Harry and Meghan’s allegations of ill treatment by the royal household are so serious that observers say Buckingham Palace’s silence has only added to the furor surrounding their TV interview with Oprah Winfrey
LONDON — Racism. Bullying. Insensitivity.
Prince Harry and Meghan’s allegations of ill treatment by Britain’s royal household are so serious that some observers say Buckingham Palace’s silence on the topic has only added to the furor surrounding their TV interview with Oprah Winfrey.
While the palace often tries to stay above controversy by remaining silent and riding out the storm, the Duke and Duchess of Sussex’s charges are so damaging to the royal family that it will have to respond publicly, says royal biographer Angela Levin.
“The queen has a motto: Never complain, never explain,’’ Levin told The Associated Press. “And she’s stuck with this for four decades. But I think in this climate and 2021, everything goes everywhere. There’s so much social media that in this instance, she really can’t not say anything.”
The Times of London reported Tuesday that a palace statement had been delayed because the queen wanted more time. The newspaper didn’t cite a source for the information.
During the two-hour interview, Meghan described feeling so isolated and miserable inside the royal family that she had suicidal thoughts, yet when she asked for mental health help from the palace’s human resources staff she was told she was not a paid employee. She also said a member of the royal family had expressed “concerns” to Harry about the color of her unborn child’s skin.
Winfrey later said Harry told her off camera that the family member was not Queen Elizabeth II or Prince Philip, sparking a flurry of speculation about who it could be.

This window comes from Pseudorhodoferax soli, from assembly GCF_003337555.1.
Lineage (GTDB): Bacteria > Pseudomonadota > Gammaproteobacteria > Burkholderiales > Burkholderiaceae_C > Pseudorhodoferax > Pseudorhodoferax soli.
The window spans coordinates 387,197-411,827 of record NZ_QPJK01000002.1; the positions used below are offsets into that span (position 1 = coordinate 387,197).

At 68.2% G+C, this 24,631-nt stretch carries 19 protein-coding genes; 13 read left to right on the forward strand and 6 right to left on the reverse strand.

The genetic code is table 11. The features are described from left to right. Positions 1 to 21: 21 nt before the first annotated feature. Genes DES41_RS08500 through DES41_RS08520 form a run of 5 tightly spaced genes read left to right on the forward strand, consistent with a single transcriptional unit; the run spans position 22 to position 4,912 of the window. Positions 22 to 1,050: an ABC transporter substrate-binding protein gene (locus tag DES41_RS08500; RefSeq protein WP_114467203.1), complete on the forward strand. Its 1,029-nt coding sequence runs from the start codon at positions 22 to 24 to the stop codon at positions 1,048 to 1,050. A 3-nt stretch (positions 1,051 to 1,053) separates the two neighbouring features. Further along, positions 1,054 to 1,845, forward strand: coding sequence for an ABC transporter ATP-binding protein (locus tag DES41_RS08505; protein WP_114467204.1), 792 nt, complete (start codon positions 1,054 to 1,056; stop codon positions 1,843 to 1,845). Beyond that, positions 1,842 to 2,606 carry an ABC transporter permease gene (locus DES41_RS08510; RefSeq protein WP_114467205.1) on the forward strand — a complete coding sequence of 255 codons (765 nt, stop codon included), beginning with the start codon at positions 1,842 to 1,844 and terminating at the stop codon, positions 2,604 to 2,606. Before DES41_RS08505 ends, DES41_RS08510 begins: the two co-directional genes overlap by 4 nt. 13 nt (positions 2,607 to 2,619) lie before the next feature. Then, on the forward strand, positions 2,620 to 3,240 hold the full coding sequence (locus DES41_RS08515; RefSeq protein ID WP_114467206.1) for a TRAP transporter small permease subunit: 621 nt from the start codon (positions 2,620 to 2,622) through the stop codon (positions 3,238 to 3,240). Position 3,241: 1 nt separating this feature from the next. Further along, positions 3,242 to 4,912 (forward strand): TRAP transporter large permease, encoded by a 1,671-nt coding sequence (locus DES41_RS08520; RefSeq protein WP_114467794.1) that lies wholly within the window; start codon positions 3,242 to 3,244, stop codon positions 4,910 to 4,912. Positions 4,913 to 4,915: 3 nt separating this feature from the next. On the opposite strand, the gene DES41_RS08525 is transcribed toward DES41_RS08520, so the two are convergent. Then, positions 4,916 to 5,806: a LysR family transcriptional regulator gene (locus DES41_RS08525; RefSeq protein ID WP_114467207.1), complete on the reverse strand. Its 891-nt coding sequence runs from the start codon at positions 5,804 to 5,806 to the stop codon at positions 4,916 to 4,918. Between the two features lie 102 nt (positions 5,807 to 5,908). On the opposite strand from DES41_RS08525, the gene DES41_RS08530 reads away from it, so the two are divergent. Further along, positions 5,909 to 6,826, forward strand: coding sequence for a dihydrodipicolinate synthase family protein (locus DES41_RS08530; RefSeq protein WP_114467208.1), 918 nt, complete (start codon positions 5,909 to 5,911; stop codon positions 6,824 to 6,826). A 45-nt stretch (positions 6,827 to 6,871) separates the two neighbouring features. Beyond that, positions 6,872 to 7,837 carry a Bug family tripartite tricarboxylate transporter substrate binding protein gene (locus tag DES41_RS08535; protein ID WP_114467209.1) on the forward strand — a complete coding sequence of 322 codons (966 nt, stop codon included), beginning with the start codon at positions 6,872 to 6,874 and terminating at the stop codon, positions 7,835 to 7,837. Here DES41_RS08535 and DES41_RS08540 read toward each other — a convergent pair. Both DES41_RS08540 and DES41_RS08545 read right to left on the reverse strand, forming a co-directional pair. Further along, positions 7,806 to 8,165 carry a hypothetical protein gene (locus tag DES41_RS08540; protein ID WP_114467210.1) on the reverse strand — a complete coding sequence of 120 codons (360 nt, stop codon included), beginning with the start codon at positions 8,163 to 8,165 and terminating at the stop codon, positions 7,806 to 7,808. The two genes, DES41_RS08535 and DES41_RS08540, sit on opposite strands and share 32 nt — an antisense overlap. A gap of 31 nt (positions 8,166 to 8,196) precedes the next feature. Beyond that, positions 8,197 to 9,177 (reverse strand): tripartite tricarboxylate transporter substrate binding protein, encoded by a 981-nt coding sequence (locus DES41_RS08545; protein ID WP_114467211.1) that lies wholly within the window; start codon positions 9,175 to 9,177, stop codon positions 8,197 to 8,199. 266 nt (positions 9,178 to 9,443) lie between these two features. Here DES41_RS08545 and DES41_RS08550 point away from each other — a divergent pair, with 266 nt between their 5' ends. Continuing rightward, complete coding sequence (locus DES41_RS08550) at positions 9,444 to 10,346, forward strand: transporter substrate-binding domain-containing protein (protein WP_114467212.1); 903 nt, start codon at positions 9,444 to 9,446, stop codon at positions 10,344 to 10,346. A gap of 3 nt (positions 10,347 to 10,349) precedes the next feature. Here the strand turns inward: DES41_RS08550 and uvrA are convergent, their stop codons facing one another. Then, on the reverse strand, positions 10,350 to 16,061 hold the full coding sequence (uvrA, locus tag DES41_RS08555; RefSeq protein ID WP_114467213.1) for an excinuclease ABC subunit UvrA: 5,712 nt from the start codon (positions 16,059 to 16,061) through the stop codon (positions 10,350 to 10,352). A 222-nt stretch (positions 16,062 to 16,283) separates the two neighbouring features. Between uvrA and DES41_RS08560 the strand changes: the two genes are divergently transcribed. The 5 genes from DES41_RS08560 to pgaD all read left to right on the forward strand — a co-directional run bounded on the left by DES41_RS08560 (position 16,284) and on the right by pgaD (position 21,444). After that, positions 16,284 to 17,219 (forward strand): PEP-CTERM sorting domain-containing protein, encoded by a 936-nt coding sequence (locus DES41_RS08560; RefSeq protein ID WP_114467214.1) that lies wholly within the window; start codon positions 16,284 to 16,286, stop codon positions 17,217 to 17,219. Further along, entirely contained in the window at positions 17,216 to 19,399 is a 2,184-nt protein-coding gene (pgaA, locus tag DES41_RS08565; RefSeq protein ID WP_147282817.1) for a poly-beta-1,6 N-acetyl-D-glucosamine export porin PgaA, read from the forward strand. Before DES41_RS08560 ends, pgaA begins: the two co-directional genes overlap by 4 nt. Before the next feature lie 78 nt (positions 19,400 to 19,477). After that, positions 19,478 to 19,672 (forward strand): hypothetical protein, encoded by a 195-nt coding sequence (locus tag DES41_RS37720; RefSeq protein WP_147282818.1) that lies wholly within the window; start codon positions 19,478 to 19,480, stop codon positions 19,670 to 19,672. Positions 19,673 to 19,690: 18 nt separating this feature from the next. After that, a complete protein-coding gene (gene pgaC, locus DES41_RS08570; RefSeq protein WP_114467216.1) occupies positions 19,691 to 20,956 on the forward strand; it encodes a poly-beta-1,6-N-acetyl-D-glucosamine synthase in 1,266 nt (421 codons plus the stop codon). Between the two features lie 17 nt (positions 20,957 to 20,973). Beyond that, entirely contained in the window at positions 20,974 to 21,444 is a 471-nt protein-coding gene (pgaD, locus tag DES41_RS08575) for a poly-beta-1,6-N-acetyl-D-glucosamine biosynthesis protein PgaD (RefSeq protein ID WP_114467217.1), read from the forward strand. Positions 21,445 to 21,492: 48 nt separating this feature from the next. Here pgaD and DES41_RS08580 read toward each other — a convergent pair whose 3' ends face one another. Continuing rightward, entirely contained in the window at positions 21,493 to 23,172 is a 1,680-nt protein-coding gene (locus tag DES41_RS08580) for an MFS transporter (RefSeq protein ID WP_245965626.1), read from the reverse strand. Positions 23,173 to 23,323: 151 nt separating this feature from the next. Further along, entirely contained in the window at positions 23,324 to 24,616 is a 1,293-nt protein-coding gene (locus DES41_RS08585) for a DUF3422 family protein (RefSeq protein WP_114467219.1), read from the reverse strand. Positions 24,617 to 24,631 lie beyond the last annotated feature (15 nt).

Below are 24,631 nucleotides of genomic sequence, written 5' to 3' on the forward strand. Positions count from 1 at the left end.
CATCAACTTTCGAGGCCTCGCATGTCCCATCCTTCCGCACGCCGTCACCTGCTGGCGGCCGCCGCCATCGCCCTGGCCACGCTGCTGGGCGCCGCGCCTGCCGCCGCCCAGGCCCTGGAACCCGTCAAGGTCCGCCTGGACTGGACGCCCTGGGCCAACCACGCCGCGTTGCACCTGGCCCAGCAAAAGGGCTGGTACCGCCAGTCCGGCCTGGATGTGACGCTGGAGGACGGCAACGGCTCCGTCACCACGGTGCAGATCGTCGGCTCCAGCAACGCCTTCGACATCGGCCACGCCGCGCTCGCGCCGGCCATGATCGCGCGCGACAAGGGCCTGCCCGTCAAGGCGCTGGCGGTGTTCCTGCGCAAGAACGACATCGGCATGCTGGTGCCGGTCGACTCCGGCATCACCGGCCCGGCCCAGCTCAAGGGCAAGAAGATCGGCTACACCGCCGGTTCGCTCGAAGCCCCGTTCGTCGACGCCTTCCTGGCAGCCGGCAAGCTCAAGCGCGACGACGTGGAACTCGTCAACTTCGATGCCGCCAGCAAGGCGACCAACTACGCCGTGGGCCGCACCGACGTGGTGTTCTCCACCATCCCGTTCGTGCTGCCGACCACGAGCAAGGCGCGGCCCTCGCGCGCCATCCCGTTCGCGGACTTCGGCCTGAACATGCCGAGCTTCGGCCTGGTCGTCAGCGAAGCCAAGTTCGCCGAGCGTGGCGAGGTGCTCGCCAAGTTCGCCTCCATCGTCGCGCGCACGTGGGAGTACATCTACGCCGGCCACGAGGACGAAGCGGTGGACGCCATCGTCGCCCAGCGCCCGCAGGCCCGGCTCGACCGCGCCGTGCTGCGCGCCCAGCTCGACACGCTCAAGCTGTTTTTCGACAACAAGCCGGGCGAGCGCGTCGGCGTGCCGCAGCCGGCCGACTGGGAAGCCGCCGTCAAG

So far there has been silence from the palace about the interview.
“I think that one of the major worries is you don’t want to throw oil on the flames to make it even worse,” Levin said.
Alastair Campbell, who advised the royal family how to respond to Princess Diana’s 1997 death in a car accident, suggested that Buckingham Palace should maintain that silence. Campbell, who also served as Prime Minister Tony Blair’s communications advisor, told the BBC that Diana’s death and the interview with Winfrey were very different situations.
“The death of Diana was a huge event — and following which they were all going to have to be involved in the funeral and in the response to what was happening in the country as a result of her death,” he said. “Whereas this, I think, is a pretty extraordinary and a pretty explosive media frenzy, but that ultimately is what it is.”
“So I’m not sure I would advise them to do anything much beyond what they are doing — which is not very much,” he added.
Charles didn’t comment on the interview Tuesday during a visit to a vaccine clinic in London.
Harry’s father visited a church to see a temporary vaccine clinic in action and met with health care workers, church staff and people due to receive their vaccine jab. The visit was his first public appearance since the interview aired in the U.S. on Sunday night.
Maziya Marzook, a patient at the event, said “private matters didn’t come up at all” during Charles’ visit.
“He didn’t bring up anything,” Marzook said. “He was more interested in how the vaccine was and how we feel.”
Sylvia Hui contributed.